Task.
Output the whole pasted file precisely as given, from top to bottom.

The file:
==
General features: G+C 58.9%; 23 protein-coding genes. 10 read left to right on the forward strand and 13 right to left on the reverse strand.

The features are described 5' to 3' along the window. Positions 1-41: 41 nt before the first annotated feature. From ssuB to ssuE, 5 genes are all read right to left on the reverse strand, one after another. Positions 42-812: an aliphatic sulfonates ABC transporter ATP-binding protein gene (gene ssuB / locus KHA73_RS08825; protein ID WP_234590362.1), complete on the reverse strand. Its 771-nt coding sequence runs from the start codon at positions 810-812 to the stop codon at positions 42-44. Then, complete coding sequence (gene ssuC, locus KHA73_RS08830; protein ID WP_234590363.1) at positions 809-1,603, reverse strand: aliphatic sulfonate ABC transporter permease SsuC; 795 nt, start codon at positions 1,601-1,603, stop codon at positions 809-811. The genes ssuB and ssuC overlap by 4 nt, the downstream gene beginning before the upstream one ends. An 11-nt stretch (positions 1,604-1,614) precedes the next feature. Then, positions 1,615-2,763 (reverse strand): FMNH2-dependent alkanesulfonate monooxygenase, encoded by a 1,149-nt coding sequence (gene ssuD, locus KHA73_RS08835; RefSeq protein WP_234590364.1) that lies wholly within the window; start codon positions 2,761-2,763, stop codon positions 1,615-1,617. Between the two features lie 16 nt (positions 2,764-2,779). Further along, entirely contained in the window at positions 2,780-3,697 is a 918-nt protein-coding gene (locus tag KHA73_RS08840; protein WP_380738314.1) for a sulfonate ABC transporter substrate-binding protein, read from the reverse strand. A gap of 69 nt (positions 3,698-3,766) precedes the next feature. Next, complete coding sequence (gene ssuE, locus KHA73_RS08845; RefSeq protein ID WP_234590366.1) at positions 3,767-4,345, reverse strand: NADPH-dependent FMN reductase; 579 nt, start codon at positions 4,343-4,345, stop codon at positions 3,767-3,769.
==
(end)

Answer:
General features: G+C 58.9%; 23 protein-coding genes. 10 read left to right on the forward strand and 13 right to left on the reverse strand.

The features are described 5' to 3' along the window. Positions 1-41: 41 nt before the first annotated feature. From ssuB to ssuE, 5 genes are all read right to left on the reverse strand, one after another. Positions 42-812: an aliphatic sulfonates ABC transporter ATP-binding protein gene (gene ssuB / locus KHA73_RS08825; protein ID WP_234590362.1), complete on the reverse strand. Its 771-nt coding sequence runs from the start codon at positions 810-812 to the stop codon at positions 42-44. Then, complete coding sequence (gene ssuC, locus KHA73_RS08830; protein ID WP_234590363.1) at positions 809-1,603, reverse strand: aliphatic sulfonate ABC transporter permease SsuC; 795 nt, start codon at positions 1,601-1,603, stop codon at positions 809-811. The genes ssuB and ssuC overlap by 4 nt, the downstream gene beginning before the upstream one ends. An 11-nt stretch (positions 1,604-1,614) precedes the next feature. Then, positions 1,615-2,763 (reverse strand): FMNH2-dependent alkanesulfonate monooxygenase, encoded by a 1,149-nt coding sequence (gene ssuD, locus KHA73_RS08835; RefSeq protein WP_234590364.1) that lies wholly within the window; start codon positions 2,761-2,763, stop codon positions 1,615-1,617. Between the two features lie 16 nt (positions 2,764-2,779). Further along, entirely contained in the window at positions 2,780-3,697 is a 918-nt protein-coding gene (locus tag KHA73_RS08840; protein WP_380738314.1) for a sulfonate ABC transporter substrate-binding protein, read from the reverse strand. A gap of 69 nt (positions 3,698-3,766) precedes the next feature. Next, complete coding sequence (gene ssuE, locus KHA73_RS08845; RefSeq protein ID WP_234590366.1) at positions 3,767-4,345, reverse strand: NADPH-dependent FMN reductase; 579 nt, start codon at positions 4,343-4,345, stop codon at positions 3,767-3,769.